Fifteen years ago I started to school. Pa wanted me to go the year before, but mother thought she could not get along without me. I learned my letters the first day and the teacher bragged on me. But I knew them by rote before, but it was many days before I knew them in spelling. One day I slipped a slate and pencil and copied some of the letters, but the teacher saw me and made me stand on the floor an hour. I wonder if you will have to stand on the floor for making pictures on a slate.
Mr. Robert McPherson was here the other day and talked to me a little while. He is an old bachelor, must be forty years old. He is from the Centre Neighborhood. They have a mill which he thinks is better than CATHY’S MILL. He says they are going to put in a saw to cut lumber. It takes so long to cut it by hand. They want to put in some floors, and he even thinks they will weatherboard their house with Poplar lumber. BROTHER ISAAC jokes me about him, says he wants to witness the marriage bond! [v]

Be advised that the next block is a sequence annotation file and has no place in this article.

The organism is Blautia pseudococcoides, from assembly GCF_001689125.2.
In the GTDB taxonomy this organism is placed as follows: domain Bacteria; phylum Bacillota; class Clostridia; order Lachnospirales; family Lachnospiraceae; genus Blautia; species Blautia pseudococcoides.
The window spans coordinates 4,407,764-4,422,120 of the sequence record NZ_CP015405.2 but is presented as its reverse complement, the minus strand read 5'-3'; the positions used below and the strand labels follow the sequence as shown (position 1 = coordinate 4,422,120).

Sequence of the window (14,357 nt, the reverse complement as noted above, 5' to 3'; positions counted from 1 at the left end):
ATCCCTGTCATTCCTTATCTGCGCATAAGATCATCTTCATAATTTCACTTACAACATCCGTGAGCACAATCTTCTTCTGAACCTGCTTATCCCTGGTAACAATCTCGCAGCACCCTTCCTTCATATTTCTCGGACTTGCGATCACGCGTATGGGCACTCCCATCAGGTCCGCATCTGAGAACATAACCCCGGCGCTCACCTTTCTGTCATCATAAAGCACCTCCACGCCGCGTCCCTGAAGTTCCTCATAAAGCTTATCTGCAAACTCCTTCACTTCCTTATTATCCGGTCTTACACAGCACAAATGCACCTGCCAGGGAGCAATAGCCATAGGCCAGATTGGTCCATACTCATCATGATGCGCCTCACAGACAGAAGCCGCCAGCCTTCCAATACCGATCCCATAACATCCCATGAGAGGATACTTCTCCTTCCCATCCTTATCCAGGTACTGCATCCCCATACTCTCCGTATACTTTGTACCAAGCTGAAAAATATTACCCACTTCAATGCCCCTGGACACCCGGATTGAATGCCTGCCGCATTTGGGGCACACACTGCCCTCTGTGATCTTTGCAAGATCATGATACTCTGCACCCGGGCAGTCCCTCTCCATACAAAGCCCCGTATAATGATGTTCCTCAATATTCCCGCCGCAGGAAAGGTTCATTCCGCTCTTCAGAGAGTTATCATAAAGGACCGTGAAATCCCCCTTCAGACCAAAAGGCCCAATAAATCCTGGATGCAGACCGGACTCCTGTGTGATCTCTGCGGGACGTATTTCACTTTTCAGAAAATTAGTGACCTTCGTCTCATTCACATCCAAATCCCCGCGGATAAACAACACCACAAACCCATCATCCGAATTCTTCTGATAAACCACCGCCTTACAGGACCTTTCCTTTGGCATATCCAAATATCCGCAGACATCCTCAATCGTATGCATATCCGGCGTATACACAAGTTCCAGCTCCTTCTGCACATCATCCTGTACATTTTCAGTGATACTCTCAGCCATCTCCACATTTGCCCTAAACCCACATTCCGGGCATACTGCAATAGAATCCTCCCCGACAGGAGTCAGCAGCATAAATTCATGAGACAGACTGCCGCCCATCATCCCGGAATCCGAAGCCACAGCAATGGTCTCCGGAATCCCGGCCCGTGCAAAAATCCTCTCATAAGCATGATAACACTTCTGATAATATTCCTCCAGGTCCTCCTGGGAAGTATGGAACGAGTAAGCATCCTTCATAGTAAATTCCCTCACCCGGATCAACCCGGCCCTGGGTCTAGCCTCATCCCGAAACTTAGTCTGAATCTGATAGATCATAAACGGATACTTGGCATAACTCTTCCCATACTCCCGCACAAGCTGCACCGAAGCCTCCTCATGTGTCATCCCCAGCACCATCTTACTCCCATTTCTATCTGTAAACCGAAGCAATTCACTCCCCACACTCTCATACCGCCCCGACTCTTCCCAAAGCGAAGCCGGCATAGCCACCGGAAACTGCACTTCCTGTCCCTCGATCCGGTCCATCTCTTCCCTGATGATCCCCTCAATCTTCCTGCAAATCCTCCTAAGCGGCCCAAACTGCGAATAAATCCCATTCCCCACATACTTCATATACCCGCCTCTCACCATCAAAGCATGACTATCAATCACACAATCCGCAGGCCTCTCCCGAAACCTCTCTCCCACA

We had nearly an acre of cotton in last summer, and have enough to clothe the whole family. But it is such a job to pick the seeds out. Pa fixed a little press to squeeze the seeds out, but it bursts some of the seeds and messes up the lint. Mother says it isn’t much of a job when a dozen persons get at it. Mother and Maggie have done the weaving and I have done most of the spinning. But the family is getting small now, only ten left at home to make clothes for.